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August 01, 2012
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Thousands of people marched in downtown Montreal on Wednesday night to send a message to Premier Jean Charest: the pots-and-pans-banging public is coming after his Quebec Liberals.
A large number of police kept a watchful eye on the protest. The march was mostly peaceful but declared illegal at 8:55 pm.
An hour and three-quarters after police converged on the protest at Mansfield and Ste. Catherine breaking it up and making 15 arrests. The charges range from bylaw infractions to aggravated assault.
As the province was plunged into a summer election, student activists invited people to gather for a so-called casserole protest on the first night of the campaign.
Protesters who converged from several parts of the city not only banged pots and pans as they carried a red flag down St-Denis Street, they chanted loudly and set off fireworks.
One had a large sign blinking the number 100 to mark the 100th nightly protest, ...
The province's newest party says Quebec needs change.
The leader of the Coalition Avenir du Québec, Francois Legault, a former PQ cabinet minister, says his party can bring about true change.
He says Quebecers "need a manager to clean up corruption, clean up bureaucracy, eliminate waste."
Legault has promised there'll be no talk of separation for a decade, if he wins the election.
He adds his government would focus on economic growth and education.
The leaders of Quebec's CEGEP and University students said they will be on the campaign trail in 2012 today.
The Federation of Quebec University Students (FEUQ) and the Federation of Quebec College Students (FECQ) will have "campaign events" in 25 different ridings accross the province.
"You can expect protests, you can expect a lot of events, a lot of meeting with citizens in this campaign," said President of the FEUQ Martine Desjardins.
Student groups will use social media, protests and even calling students at home to encourage them to vote.
"Our big objective is going to be that all the young (people) will go and vote on the fourth of September," said President of the FECQ Éliane Laberge.
Voter turnout for 18-35 year olds in the 2008 provincal election was below 50 percent according to Laberge.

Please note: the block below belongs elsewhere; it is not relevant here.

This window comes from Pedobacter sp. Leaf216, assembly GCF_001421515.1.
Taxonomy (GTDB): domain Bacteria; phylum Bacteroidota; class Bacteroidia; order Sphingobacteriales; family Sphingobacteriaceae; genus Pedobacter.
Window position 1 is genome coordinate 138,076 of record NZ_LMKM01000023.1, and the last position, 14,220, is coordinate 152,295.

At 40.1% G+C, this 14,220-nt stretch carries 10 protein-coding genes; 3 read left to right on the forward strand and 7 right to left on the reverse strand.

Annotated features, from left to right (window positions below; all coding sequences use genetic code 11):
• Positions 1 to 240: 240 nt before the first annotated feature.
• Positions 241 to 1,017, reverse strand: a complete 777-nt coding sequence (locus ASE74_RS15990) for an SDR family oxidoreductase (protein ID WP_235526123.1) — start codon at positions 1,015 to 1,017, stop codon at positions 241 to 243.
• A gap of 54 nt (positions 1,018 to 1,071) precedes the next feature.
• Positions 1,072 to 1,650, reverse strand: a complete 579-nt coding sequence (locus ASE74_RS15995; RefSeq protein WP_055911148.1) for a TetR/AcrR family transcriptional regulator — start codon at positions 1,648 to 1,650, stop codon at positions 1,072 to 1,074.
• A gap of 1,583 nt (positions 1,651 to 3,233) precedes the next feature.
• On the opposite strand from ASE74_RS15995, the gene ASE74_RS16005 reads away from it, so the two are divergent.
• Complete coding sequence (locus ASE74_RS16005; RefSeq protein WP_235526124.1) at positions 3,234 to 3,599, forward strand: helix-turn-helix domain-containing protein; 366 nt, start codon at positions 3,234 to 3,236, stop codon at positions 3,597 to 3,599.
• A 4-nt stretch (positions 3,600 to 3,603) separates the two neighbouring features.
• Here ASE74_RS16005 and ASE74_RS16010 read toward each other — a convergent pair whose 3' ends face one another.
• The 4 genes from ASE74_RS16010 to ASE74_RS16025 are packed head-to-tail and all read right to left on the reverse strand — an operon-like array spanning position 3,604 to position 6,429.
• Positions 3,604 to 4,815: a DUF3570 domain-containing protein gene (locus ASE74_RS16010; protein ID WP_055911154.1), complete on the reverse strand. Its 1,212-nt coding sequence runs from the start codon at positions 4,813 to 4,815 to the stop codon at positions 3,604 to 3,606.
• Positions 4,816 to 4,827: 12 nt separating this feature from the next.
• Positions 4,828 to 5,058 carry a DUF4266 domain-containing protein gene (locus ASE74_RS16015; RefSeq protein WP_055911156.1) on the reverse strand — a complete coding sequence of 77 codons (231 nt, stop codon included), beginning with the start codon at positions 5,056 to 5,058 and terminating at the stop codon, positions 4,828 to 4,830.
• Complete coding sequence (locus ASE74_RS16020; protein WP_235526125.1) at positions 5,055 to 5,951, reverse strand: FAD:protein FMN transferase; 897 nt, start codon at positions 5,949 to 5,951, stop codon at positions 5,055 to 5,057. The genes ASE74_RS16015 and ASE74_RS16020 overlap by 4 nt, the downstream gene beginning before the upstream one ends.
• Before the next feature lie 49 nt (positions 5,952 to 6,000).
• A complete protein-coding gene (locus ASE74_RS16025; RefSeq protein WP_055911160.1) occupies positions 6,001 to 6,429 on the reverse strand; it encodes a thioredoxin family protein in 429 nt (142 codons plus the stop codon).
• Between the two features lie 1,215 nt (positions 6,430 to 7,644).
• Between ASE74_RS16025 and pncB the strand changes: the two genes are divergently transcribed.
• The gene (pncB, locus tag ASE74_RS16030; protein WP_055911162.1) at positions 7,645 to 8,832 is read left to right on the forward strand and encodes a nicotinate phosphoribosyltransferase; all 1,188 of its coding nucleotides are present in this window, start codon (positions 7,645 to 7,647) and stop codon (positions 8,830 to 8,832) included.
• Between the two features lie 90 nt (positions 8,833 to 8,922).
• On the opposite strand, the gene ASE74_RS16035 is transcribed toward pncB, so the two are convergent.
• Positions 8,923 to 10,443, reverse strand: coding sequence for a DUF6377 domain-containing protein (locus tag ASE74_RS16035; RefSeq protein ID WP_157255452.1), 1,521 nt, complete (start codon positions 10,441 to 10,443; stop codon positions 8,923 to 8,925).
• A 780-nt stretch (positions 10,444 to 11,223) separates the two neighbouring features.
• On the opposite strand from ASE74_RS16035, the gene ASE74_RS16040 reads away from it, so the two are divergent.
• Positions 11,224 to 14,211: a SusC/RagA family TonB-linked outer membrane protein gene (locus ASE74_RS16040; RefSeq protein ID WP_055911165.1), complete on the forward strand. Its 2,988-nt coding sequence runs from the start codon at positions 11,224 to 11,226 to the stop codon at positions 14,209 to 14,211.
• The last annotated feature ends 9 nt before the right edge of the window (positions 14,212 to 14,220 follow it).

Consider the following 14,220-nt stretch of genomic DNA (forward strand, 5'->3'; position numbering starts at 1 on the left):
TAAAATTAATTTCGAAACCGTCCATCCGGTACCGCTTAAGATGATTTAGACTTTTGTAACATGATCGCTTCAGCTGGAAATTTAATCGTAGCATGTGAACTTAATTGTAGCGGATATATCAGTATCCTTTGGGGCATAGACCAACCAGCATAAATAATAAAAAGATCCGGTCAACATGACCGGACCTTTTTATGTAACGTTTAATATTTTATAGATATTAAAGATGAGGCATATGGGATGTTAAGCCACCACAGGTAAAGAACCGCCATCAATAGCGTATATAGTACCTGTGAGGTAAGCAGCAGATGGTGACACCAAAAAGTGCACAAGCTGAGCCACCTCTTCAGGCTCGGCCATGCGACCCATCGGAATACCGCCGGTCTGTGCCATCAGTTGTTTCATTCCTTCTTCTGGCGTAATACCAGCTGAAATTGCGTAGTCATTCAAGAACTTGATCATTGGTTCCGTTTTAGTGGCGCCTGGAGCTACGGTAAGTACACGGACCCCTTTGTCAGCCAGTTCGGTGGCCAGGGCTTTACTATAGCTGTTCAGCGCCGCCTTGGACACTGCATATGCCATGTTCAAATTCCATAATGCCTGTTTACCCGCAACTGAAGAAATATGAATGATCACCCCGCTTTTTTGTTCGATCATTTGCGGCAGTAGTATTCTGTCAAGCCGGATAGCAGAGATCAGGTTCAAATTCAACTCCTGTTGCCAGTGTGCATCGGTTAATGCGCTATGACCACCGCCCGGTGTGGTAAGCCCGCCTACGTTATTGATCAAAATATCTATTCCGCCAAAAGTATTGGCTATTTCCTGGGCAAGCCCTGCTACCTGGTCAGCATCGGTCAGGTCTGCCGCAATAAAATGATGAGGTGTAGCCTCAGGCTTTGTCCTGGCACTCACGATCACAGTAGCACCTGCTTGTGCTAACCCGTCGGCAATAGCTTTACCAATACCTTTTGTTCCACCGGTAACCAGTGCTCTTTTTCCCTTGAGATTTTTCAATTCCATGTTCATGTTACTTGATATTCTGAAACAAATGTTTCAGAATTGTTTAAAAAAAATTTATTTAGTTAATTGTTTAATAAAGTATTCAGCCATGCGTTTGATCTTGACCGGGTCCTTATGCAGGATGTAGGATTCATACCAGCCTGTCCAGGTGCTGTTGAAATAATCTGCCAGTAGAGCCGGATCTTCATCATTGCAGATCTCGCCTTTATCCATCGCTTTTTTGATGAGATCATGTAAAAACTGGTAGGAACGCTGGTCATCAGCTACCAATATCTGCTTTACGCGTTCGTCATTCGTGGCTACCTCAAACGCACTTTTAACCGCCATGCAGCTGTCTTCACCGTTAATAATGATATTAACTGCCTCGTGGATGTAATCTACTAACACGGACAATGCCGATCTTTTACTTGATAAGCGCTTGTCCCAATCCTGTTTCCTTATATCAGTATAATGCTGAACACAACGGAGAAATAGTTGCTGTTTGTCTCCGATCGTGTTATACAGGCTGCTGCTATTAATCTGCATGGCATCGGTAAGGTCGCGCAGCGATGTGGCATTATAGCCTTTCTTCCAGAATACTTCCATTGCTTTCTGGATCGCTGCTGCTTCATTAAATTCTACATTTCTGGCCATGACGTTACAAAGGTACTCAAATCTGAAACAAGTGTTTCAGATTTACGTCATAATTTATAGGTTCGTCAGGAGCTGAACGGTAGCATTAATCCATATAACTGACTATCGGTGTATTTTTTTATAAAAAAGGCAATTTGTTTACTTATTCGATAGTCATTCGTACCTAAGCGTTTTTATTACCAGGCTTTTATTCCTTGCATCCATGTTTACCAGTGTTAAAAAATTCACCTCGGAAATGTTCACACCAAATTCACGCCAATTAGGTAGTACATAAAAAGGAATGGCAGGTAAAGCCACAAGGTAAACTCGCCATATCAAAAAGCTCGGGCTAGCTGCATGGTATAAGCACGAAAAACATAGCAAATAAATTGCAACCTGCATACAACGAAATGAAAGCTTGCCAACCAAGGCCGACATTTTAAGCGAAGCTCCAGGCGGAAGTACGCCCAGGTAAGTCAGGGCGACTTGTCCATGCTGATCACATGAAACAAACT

Jean Charest will not win this campaign by being nice. He won't win by being optimistic. And he won't win by convincing Quebecers that his government has changed this province for the better over the last decade.
This will be a negative, nasty campaign. He will focus on the weaknesses of his opponents and drum up fear with the two S's: Students and sovereignty.
I'll be providing analysis for CJAD throughout the campaign and commentary for The National Post; you can read my latest column here.
As the photo suggests, Charest will show his claws. Buckle up!
Quebec Solidaire announced its 2012 election platform hours before election was called.
He promises to protect natural resources, expand electric transportation, guaranteed retirement income based on earnings, free education and Quebec independence.
"Citizens want a profound change in the Quebec political culture," said Amir Khadir, leader of Quebec Solidaire.
Free education he said will be funded by cutting some 90 billion dollars in corporate tax cuts.
"When you have access to good quality services, free, paid by the tax of corporate business," Khadir explained. "This lowers your financial burden."
The party said it will release its financial plan on August 10th.
CJAD's Laura Casella was in Quebec City this morning as Premier Jean Charest met with Lieutenant Pierre Duchesne, asking him to dissolve the National Assembly, paving the way for a Sept. 4 election.
(THE CANADIAN PRESS) Premier Jean Charest has announced plans to call a provincial election, with all signs pointing to a vote on Sept. 4.
Should Charest win, he would tie a provincial record with four consecutive victories. But his Liberals are involved a tough three-way race and, if the polls are to be believed, they will enter the campaign as underdog against the Parti Quebecois.
The campaign's dark horse is the Coalition for Quebec's Future; the new party has attracted much attention with its promise to bring together separatists and federalists while improving the economy.
The Charest cabinet held its last pre-election meeting this morning in Quebec City.
With that, the premier crossed the street at 11:22 ...
For weeks, ministers have long denied there was any provincial election planned.
Yet Wednesday morning, Quebecers woke up to CAQ, PQ and Liberal election campaign posters all around the province.
Kirkland, Dorval, Lachine, the Plateau Mont-Royal all had posters up.
There was one in Lachine that featured Premier Jean Charest's face.
However, many people at the Lionel-Groulx were still comfortably in vacation mode, and unaware of a looming election.
"I don't know who I will vote for," one woman said waiting for the 211 bus. "But for Pauline Marois, I'm pretty sure no."
Pauline Marois unveiled her campaign bus in Quebec City.
Just hours before the expected election call, a public opinion survey shows the Parti Quebecois as the party of choice among decided voters.
The Leger Marketing survey gives the PQ 33 per cent support, the Liberals 31 per cent and the CAQ 21 per cent.
But, among francophones alone, the PQ stretches its lead to 39 per cent, compared to just 24 per cent support for both the Liberals and CAQ.
Although the Liberals trail the PQ in both categories, Jean Charest is still considered the best party leader to be Premier.
23 per cent of respondents named Charest, 21 per cent named Marois and 16 per cent said Francois Legault.
Photo Credit: Canadian Press